Lately I've been reading a lot of feminist research, literature and articles. As time has gone on I've felt a subtle push against women's rights and freedoms, perhaps as a backlash of the feminist movement which changed the Western world and ruffled many feathers. I think maybe also with gay rights now in the forefront gaining more and more recognition, the same sorts of people who either hate change or can't empathize with people who aren't just like them are tightening their holds elsewhere.
Abortion laws, in particular. The Stupak amendment, which although won't affect me or my fellow country women in Canada, is pretty much on of the emerging great tragedies to women's healthcare of the new millennium. Seriously. No funding for abortion? None?
Here in Canada it's federally funded. Women have the right to choose and choose they do. Of course there are organizations like The Back Porch, located in where else but Alberta, who more or less work against Planned Parenthood and counsel women to continue their pregnancies. Which, I have to say is pretty unethical. I've been doing a lot of reading about this group. Their goal is to talk to "abortion-minded" women. This translates to mean "we actively talk women out of the choices they've decided to make." And they don't advertise this. So women with an unwanted pregnancy and are looking to explore their options can find themselves in the hands of these pro-lifers whose concern is not for the woman herself, but her fetus.
And this rather pisses me off. Yes, a fetus does eventually become a baby. But until it's actually of this world and a separate entity from its mother, it's not a person. It's certainly reasonable for an individual to feel differently about that and consider a fetus a person if they choose. But it's no longer reasonable to enforce that feeling into either law or another person's decision making.
Consider: The risk of an abortion is 13 times less likely to result in complications/death than giving birth. The risk of severe mental anguish is distinctly higher for women undergoing adoption than abortion. In countries where abortion is illegal, a total of over 70,000 women die from unsafe abortion practices each year.
So who are we going to care about? Whose life should matter? A full-grown woman with a life, dreams, responsibilities? Or a grouping of cells which have yet to form into full person and is engaged in a parasitic relationship with its host? Yes, the wording is harsh, but pregnancy while important and beautiful is also a reckless force of nature that if imposed on a woman without her consent is cruel to her body and mind. I object to laws and movements which treat women like vessels. It's not a woman's fault she was born with a uterus and she is not under any obligation to give birth at any time.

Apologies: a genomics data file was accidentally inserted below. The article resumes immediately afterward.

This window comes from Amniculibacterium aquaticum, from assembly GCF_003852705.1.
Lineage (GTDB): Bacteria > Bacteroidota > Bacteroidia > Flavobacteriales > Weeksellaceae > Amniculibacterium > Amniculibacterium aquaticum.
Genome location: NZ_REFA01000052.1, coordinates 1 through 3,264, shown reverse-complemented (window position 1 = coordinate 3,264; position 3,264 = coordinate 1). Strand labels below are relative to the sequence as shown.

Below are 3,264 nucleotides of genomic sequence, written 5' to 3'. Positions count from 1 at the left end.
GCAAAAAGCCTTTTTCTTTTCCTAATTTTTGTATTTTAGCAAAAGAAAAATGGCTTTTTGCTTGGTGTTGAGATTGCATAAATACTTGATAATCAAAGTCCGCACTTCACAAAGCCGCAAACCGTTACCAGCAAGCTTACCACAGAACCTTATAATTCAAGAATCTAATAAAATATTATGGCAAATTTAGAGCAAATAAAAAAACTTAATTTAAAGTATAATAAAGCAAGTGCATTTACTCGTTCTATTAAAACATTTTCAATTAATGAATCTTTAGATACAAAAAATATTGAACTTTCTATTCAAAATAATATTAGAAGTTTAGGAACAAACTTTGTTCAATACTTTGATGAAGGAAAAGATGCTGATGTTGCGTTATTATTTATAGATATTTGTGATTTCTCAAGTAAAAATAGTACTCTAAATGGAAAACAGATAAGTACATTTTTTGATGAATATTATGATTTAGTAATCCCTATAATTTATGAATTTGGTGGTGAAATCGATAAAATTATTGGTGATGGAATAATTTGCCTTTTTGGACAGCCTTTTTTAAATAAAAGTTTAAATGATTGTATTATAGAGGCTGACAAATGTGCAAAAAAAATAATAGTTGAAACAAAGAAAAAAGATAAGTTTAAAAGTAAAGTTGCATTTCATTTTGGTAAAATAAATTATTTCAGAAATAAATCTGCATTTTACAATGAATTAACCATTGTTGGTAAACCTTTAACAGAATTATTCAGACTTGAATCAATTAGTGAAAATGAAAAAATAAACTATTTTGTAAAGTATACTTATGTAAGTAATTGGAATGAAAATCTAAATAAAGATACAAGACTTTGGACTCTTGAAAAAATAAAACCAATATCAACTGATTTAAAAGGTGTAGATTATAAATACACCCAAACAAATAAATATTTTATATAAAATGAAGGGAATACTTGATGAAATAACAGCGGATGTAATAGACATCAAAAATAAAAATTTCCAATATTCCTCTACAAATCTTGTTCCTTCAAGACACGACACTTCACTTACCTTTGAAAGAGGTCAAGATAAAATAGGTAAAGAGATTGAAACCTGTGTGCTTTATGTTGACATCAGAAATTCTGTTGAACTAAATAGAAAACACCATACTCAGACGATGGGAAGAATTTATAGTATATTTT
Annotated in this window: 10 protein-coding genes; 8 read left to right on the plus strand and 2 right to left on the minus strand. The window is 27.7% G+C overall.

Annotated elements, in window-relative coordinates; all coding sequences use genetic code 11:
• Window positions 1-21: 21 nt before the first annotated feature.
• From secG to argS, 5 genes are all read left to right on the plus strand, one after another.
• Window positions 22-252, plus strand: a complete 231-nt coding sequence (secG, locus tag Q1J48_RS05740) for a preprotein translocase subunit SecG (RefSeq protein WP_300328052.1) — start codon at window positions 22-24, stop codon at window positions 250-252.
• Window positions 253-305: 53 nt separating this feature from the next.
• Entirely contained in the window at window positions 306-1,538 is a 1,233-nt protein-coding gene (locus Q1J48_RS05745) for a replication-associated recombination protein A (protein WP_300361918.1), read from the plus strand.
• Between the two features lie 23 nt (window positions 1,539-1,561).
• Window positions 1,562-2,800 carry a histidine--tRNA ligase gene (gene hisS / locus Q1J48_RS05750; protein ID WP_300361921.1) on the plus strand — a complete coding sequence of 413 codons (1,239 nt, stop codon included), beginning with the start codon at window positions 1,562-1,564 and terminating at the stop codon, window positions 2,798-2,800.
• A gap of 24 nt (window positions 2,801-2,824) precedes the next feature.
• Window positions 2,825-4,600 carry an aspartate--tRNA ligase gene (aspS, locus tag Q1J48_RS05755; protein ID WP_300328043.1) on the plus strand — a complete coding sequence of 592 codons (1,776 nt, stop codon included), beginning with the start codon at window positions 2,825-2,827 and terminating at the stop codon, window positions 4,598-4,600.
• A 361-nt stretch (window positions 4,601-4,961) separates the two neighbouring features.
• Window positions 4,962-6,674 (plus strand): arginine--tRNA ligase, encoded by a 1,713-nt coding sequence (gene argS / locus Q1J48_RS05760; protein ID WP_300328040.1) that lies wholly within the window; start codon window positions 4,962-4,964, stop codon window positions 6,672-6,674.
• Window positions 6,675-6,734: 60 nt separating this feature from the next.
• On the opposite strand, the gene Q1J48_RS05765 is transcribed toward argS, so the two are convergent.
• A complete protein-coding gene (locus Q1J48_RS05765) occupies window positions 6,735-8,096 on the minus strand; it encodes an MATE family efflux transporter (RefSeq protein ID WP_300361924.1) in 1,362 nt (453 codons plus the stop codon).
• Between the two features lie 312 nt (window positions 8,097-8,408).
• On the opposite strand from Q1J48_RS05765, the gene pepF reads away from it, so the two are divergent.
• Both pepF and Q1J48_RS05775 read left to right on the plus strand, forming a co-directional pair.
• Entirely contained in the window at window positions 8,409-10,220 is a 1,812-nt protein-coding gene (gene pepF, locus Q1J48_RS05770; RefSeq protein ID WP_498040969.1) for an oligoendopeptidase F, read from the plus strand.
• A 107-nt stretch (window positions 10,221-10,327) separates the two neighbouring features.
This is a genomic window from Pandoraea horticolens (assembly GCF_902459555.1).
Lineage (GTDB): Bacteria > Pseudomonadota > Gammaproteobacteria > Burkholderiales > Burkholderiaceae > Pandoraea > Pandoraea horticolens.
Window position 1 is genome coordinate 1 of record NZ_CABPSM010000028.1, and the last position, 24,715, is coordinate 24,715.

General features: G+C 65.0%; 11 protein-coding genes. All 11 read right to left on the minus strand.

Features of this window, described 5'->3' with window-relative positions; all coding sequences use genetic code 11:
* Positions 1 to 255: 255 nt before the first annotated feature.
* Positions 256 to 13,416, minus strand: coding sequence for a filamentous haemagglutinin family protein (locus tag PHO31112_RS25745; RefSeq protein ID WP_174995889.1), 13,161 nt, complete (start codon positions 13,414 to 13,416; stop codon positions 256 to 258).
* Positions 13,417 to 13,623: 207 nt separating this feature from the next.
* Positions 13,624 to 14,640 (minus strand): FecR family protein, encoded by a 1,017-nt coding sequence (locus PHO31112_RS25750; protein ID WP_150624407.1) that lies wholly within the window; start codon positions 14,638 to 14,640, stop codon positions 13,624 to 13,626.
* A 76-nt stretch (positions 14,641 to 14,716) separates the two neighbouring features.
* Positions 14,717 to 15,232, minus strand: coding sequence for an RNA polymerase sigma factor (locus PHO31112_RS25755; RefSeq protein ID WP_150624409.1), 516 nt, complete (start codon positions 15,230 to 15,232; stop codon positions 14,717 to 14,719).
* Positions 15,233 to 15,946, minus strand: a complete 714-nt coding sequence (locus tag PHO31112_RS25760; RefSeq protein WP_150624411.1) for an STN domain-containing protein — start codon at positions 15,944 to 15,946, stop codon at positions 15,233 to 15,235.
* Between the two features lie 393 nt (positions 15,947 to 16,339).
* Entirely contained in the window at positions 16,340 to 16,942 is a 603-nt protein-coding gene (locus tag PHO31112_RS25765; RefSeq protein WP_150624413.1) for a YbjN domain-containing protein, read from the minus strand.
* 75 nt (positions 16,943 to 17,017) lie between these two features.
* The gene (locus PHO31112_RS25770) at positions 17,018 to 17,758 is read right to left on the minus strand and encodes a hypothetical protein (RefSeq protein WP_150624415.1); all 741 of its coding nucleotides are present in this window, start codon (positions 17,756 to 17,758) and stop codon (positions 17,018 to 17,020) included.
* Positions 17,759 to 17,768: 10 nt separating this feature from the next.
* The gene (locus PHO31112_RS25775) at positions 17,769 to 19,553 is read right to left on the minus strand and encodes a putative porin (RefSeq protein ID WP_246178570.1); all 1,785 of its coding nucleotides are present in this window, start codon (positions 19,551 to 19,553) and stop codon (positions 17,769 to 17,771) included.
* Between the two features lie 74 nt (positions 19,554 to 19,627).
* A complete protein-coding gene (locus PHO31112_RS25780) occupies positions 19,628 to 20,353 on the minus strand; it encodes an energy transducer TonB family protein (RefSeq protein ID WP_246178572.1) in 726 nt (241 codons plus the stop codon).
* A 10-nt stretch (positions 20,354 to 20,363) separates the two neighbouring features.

But going back to the adoption path... if there's one thing that strikes me as terribly painful, it's continuing a pregnancy to term, giving birth and then giving my baby away just as all the chemicals kick in to create a devoted attachment to it. Then to recover from the birth, breasts leaking milk that no one drinks, hormones dropping and causing mood swings with no recourse to feel better because every day forward will be a day you're not with or raising the baby your entire being is calling to. This is a deeply personal decision that no woman should feel compelled to make due to another person or people's agenda, any more than a woman should be compelled to have an abortion for reasons that are not her own.
There have been people in the pro-life movement who claim something called Post Abortion Syndrome, citing high risk of depression, self loathing and suicidal thoughts. However, the American Psychological Association has studied this issue and has concluded: "Although there may be sensations of regret, sadness, or guilt, the weight of the evidence from scientific studies indicates that legal abortion of an unwanted pregnancy in the first trimester does not pose a psychological hazard for most women." Women coerced into an abortion from family or unsupportive partners are more likely to experience these negative feelings, which only highlights the importance of allowing a woman to examine her own feelings and needs and make the right decision for her.
I could rant on and on about this, I really could. Whether a single mother of two needs an abortion in her second trimester because the child is going to be severely disabled and she cannot care for it without detriment to her existing children, or a woman in an abusive relationship can't bring a child into violence, or any woman with a new or current health condition makes pregnancy dangerous or fatal, or her necessary medications will critically damage her fetus, or she was raped or requires a D&C after a miscarriage (Which still counts as an abortion, even though the fetus is dead and D&C prevents infection or infertility), the choice must be hers.
I'll leave this rant with a cartoon which depicts how I feel about the direction the United States is going with their healthcare.
Jerry's condition is unchanged at this point, and if it remains so, my next rant may have to with birth control access, which of course is directly related to this post.